Child Trends

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Child Trends
Child trends logo.jpeg
TypeResearch center
Location
ServicesResearch
President
Carol Emig[1]
Revenue (2019)
23,000,000
Staff
177
Websitehttps://www.childtrends.org

Child Trends is a nonprofit, nonpartisan research center based in Bethesda, Maryland that conducts research on children, children's families, child well-being,[2] and factors affecting children's lives.[3]

History[edit]

Child Trends was founded in 1979 and in 2014 added the Child Trends Hispanic Institute,[4][5] now the National Research Center on Hispanic Children & Families, with partnership from Duke University, University of North Carolina, and University of Maryland.[6] The organization developed a tool for estimating agencies' kinship diversion practices.

In 2019, Fortune named the organization as #5 on its list of 25 Best Small and Medium Workplaces for Women.[7]

Funding[edit]

The organization is funded through grants and contracts from foundations, federal and state agencies, and other organizations. In 2019, they had revenues of $23 million.[7]

Research[edit]

Child Trends studies children and teens at all stages of development and provides research, data, and analysis to advocacy groups, government agencies, and other institutions including program providers, the policy community, researchers and educators, and the media. Research focus includes:

Other projects[edit]

Child Trends designs and conducts evaluations of child development and well-being. The Child Trends DataBank is an online resource for national trends and research on key indicators of child and youth well-being. Child Trends' What Works is a collection of experimental evaluations of social interventions that assess child outcomes.

Notable staff and board[edit]

References[edit]

  1. ^ a b "Our Staff". Child Trends. Retrieved 31 December 2018. CS1 maint: discouraged parameter (link)
  2. ^ Pawlowski, A. "Percentage of parents aggravated by kids nearly doubles over decade". Today. Retrieved 31 December 2018. CS1 maint: discouraged parameter (link)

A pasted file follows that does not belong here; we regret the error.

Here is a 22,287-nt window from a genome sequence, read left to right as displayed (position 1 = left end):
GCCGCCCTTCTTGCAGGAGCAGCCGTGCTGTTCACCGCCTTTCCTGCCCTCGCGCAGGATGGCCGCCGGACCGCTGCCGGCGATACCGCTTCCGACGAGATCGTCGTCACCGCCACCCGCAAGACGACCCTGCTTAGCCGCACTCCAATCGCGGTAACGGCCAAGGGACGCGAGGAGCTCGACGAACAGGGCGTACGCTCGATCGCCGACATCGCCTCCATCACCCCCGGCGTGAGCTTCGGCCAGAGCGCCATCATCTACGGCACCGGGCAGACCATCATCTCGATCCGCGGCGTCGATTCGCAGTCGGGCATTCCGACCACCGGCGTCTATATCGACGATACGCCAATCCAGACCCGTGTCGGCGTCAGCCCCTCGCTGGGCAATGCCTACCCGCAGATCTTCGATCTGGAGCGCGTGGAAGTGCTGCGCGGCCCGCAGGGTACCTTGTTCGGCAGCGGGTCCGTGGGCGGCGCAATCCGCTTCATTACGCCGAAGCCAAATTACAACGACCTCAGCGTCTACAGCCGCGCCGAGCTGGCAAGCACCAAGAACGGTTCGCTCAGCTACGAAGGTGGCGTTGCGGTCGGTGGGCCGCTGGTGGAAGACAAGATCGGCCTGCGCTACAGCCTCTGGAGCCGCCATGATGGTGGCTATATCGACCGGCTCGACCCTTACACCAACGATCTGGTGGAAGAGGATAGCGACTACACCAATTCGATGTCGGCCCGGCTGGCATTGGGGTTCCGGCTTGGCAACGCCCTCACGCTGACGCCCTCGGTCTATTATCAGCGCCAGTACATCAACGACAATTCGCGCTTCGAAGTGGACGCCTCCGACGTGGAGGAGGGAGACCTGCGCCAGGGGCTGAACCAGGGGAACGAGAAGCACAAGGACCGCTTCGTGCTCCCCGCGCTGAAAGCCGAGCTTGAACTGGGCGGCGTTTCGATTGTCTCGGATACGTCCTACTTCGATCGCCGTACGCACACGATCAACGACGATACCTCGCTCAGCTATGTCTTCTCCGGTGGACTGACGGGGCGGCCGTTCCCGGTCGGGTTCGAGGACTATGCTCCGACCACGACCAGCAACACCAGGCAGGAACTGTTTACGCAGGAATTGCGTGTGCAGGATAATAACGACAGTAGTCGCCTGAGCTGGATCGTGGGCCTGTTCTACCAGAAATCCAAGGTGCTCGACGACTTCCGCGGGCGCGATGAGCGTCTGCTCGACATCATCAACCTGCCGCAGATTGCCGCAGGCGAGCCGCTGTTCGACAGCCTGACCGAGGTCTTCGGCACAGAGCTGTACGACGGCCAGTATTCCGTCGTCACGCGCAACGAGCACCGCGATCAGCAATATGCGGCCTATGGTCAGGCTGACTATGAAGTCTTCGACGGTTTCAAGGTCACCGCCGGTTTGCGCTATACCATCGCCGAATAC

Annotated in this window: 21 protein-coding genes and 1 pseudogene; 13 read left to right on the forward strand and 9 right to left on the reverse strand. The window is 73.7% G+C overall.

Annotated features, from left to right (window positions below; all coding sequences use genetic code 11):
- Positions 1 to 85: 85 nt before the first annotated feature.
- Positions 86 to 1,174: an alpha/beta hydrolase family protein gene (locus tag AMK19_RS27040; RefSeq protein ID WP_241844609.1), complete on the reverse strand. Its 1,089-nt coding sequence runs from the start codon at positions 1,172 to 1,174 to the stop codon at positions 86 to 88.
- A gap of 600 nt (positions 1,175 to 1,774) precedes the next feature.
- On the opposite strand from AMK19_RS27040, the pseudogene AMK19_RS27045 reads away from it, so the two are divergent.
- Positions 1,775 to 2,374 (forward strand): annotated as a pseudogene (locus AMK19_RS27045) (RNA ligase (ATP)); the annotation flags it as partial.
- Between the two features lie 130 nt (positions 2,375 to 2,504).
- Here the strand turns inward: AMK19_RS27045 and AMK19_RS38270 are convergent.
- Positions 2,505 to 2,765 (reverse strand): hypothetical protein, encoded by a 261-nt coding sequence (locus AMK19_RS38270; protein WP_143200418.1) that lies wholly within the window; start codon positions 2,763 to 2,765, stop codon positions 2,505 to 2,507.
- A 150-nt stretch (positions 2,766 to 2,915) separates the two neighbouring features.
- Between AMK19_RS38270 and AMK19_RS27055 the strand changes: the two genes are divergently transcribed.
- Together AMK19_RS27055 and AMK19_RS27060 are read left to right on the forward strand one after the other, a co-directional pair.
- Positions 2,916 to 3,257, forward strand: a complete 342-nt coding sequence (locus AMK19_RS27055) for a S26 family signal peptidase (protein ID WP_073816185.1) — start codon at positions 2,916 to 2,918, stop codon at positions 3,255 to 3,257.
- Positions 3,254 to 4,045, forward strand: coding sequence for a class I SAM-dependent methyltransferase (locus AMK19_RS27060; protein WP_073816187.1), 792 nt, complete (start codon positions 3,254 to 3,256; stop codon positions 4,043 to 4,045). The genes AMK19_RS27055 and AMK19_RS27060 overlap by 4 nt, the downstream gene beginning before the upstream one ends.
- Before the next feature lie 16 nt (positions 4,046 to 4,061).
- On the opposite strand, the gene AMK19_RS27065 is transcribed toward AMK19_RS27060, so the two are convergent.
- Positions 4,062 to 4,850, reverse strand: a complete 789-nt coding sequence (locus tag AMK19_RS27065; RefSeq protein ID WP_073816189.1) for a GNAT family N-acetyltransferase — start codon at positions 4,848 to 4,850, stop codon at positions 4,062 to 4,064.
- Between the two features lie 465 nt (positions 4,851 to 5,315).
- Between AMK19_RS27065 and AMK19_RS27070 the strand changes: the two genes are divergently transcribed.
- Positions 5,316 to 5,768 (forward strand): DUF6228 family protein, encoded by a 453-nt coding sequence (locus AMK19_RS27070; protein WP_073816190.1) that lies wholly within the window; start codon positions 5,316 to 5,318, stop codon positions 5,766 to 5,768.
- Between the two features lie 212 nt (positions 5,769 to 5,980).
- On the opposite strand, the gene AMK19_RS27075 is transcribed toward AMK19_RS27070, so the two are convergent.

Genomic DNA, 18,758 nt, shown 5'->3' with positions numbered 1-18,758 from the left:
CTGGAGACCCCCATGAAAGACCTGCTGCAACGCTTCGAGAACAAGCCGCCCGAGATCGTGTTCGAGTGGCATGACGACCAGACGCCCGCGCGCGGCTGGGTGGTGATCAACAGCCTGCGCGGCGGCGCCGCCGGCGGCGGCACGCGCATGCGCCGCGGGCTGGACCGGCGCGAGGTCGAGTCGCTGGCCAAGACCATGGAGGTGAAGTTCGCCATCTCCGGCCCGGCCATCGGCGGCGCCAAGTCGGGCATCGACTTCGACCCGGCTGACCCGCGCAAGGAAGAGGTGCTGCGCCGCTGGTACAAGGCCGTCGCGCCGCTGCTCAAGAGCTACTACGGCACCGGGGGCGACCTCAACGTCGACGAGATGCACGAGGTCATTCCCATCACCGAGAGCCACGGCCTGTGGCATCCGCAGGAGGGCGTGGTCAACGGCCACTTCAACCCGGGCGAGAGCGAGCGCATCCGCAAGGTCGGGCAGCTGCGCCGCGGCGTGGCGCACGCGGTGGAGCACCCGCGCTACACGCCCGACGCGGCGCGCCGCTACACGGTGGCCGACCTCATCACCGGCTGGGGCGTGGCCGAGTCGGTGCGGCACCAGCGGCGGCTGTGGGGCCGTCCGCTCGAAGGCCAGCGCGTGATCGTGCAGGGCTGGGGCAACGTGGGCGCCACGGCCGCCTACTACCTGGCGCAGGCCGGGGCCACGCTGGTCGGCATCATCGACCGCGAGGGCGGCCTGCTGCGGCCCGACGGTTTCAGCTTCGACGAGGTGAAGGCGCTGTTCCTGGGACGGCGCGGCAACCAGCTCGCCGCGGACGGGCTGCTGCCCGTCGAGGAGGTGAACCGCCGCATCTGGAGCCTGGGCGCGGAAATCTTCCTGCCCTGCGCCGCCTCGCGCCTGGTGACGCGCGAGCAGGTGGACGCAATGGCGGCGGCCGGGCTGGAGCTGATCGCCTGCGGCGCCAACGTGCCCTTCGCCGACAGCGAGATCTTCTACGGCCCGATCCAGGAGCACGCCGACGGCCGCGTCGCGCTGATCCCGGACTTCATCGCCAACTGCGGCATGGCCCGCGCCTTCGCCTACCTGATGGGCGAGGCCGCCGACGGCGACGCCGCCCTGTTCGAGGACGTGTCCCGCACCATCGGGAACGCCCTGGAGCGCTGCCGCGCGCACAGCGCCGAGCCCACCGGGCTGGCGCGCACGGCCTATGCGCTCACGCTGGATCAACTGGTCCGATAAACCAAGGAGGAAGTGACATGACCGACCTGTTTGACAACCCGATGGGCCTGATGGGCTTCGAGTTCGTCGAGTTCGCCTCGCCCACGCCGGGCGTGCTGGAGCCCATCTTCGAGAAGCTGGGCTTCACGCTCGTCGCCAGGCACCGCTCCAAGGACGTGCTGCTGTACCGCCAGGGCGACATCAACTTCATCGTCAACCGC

3. ^ Kirk, Mimi. "Where American Kids Are In Crisis". CityLab. Retrieved 31 December 2018. CS1 maint: discouraged parameter (link)
  4. ^ Child Trends
  5. ^ Layton, Lyndsey. "Hispanic students are making steady math progress". Washington Post. Retrieved 31 December 2018. CS1 maint: discouraged parameter (link)
  6. ^ "About Us". Hispanic Research Center. Retrieved 2020-07-13.
  7. ^ a b "Child Trends". Fortune. Retrieved 2020-07-13.
  8. ^ Zeltner, Brie. "Almost half of U.S. kids suffer traumas; exposure linked to bullying, problems in school as early as age 12". Plain Dealer. Retrieved 31 December 2018. CS1 maint: discouraged parameter (link)
  9. ^ Sanchez, Claudio. "Mexican-American Toddlers: Understanding The Achievement Gap". NPR. Retrieved 31 December 2018. CS1 maint: discouraged parameter (link)
  10. ^ Samuels, Christina. "Parenting Program Aimed at Latinos Helps Boost Literacy Behaviors". Education Week. Retrieved 31 December 2018. CS1 maint: discouraged parameter (link)
  11. ^ O'Connor, Katie (2019-07-18). "Virginia needs more information about children diverted from foster care, report says". Virginia Mercury. Retrieved 2020-07-13.
  12. ^ Jenkins, Nash. "1 in 14 U.S. Children Has Had a Parent in Prison, Says New Study". Time. Retrieved 31 December 2018. CS1 maint: discouraged parameter (link)
  13. ^ Ludden, Jennifer. "For More Millennials, It's Kids First, Marriage Maybe". NPR. Retrieved 31 December 2018. CS1 maint: discouraged parameter (link)
  14. ^ Chandler, Michael Alison. "Achievement gap in D.C. starts in infancy, report shows". Washington Post. Retrieved 31 December 2018. CS1 maint: discouraged parameter (link)
  15. ^ "Board of Directors". Child Trends. Retrieved 31 December 2018. CS1 maint: discouraged parameter (link)

External links[edit]